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Structured Active In-Class Learning, or SAIL, courses are expanding into the humanities. | DP File Photo

Penn’s take on active learning courses has had a rocky start, but calmer waters may lay ahead as Structured, Active, In-Class Learning, or SAIL, courses expand into the humanities.

The SAIL method emphasizes student engagement and active participation during time that is typically allotted to instructor lecturing.

“One thing we ask is, ‘Can we transform what happens in the lecture space?’” said Bruce Lenthall, executive director of the Center for Teaching and Learning, who has been spearheading the initiative.

In the past, many students have expressed frustration over SAIL courses. The Student Committee for Undergraduate Education included several problems it found with the way SAIL was being implemented in its 2015 White Paper, a comprehensive review of undergraduate education released every five years.

The review found unhelpful ways that students were giving feedback to instructors, inadequate training for faculty using SAIL methods and ineffective use of the flipped classroom, a common application of SAIL in which students watch lectures at home and use class time for group work and other activities.

While problem sets and videotaped lectures remain part of many SAIL courses, especially in math and science disciplines, adapting SAIL to humanities courses has opened the door to new variations of the model.

“[SAIL] takes a lot of different forms depending on the type of class you’re applying it to,” College senior and SCUE chair Laura Sorice said. “We can definitely see how students in all different disciplines would benefit from this type of engagement.”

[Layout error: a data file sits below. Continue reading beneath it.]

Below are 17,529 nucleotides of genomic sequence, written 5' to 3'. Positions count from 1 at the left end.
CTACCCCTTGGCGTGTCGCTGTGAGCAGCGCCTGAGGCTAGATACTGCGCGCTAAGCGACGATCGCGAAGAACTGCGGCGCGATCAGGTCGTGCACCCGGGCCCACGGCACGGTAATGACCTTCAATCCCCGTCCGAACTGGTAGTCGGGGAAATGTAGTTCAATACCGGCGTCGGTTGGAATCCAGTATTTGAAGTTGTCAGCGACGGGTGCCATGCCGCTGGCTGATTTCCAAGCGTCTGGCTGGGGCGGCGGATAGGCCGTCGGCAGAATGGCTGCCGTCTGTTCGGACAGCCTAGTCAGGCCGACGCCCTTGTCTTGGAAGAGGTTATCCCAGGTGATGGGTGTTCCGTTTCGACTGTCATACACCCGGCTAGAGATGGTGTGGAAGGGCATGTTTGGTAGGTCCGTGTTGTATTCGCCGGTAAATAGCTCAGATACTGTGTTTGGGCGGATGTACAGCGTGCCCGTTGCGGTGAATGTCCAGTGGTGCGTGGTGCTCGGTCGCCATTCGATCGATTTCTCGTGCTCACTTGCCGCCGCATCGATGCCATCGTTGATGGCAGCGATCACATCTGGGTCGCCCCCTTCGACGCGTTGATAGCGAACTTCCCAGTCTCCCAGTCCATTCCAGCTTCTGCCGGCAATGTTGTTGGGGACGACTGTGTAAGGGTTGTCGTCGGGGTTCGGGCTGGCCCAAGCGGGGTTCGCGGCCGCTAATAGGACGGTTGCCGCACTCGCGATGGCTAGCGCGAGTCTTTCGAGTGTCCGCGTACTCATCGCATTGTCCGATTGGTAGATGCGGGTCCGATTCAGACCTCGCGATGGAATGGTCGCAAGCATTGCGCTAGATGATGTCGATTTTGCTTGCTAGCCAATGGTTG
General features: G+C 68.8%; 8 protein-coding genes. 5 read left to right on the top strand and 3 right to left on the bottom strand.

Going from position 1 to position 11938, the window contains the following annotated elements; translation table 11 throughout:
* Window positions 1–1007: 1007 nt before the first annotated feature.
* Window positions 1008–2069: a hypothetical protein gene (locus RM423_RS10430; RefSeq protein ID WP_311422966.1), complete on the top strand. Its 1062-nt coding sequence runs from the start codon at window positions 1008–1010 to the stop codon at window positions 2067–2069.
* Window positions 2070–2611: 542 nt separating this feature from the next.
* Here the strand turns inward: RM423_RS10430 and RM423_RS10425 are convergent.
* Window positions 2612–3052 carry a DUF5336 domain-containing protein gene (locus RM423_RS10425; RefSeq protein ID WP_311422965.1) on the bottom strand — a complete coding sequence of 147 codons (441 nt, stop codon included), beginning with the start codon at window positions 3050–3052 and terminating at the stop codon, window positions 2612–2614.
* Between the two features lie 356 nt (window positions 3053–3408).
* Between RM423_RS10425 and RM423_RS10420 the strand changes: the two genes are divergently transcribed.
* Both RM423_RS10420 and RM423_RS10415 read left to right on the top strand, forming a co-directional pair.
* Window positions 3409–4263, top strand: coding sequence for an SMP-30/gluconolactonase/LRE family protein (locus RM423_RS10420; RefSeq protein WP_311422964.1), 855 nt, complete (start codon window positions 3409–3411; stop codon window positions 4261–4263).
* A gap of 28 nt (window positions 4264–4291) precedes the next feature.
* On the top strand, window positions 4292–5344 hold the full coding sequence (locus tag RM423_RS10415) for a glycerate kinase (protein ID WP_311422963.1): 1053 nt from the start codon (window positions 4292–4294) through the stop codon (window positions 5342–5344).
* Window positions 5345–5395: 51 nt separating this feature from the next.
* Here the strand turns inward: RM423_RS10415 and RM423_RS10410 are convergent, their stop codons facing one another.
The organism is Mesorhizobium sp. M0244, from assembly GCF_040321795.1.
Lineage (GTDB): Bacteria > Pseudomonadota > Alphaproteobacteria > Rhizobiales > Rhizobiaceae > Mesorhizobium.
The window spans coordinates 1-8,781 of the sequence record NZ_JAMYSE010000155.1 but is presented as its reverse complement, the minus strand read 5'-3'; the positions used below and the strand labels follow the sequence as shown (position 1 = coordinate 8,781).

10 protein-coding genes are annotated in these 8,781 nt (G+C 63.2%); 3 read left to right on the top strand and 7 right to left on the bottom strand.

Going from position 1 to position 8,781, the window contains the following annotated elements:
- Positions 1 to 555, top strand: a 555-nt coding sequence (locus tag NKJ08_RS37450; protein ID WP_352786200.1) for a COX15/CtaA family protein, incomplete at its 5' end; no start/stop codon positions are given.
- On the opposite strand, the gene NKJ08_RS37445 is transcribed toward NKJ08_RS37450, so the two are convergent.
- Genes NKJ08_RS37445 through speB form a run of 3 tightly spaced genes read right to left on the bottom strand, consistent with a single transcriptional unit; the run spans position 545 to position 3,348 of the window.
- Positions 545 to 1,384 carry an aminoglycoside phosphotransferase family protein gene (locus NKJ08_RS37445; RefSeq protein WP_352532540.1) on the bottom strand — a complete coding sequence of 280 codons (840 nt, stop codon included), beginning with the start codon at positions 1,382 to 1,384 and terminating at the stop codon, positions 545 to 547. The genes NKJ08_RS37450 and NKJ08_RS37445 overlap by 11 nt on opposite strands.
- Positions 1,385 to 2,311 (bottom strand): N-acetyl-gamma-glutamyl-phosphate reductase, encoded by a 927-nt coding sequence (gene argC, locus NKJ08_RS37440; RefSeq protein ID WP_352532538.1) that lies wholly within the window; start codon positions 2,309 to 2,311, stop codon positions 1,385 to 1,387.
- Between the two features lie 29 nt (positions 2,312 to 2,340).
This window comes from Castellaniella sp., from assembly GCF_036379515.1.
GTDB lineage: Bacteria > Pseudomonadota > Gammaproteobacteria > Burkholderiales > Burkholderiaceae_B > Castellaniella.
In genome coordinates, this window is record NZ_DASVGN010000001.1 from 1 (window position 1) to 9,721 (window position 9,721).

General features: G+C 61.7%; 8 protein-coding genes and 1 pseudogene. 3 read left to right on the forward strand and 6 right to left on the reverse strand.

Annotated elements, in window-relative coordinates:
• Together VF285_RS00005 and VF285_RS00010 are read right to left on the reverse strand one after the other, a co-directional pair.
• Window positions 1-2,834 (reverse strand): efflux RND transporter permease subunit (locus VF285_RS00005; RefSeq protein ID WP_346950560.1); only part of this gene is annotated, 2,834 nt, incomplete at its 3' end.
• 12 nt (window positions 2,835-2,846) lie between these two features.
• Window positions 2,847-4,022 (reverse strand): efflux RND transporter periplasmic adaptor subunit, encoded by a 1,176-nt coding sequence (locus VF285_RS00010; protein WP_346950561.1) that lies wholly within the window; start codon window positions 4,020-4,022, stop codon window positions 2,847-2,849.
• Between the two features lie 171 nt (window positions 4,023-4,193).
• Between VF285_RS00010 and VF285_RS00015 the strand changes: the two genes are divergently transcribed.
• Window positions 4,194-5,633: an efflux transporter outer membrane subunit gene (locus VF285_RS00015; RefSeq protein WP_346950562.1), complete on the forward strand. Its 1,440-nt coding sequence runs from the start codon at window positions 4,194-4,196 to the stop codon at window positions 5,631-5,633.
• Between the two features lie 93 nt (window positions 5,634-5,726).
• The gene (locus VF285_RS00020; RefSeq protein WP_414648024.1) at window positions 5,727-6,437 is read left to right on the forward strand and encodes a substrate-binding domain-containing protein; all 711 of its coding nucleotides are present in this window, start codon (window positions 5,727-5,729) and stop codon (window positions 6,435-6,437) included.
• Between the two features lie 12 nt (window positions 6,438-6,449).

Sorice gave the example of “Classical American Constitutional Law” taught by Rogers Smith, a political science course that is also a successful SAIL class. In Smith’s course, students watch recordings of his lectures outside of class, in addition to completing assigned readings. During actual lecture time, Smith asks discussion questions to prompt debates among students.

“The opportunity to engage in a debate on constitutional law with one of the best professors in that field — that’s a really good example of the way that SAIL can work for humanities classes,” Sorice explained.

College junior and current participant in the course Taylor Becker agreed, “You get to hear a lot of different perspectives. Students probably do half the talking in the class.”

Smith’s class is not the only humanities course using SAIL. Several professors in departments such as Political Science, History and the health & societies major have added SAIL principles to their curricula.

So far, Lenthall has been pleased by SAIL’s growing popularity.

“More faculty are getting more excited to think about it,” he said.

CTL has taken steps to ease professors’ transitions to using SAIL to address early apprehension. It provides faculty interested in SAIL with numerous resources, including individualized consulting with CTL, facilitated meetings with other faculty and access to its research into student learning outcomes in both SAIL and non-SAIL courses.

“It has been a gradual change,” Lenthall said. “We don’t expect this to transform overnight. Reinventing a class is hard work. It takes a lot of investment from faculty who decide to do this.”

Lenthall added that elements of SAIL have begun to resonate with students.

“If you ask, ‘How did you like working on problems in groups and learning from your peers?’ [students] say, ‘I loved that,’” he said.

As SAIL courses grow in number, Penn has stepped up to accommodate them. Department chairs, faculty and administrators ranging from the vice provost for education, the deans of the undergraduate schools and even those responsible for maintaining Penn’s classrooms have worked to help SAIL’s growth.

“Each year we bring on more classrooms that are set up for this,” Lenthall said. “These are rooms that really lend themselves to this kind of teaching.”

This fall alone, Penn added two SAIL-friendly classrooms, including one in the David Rittenhouse Laboratory.

Ultimately, Lenthall’s goal is to keep asking, “Have we helped our students learn as much as possible?”

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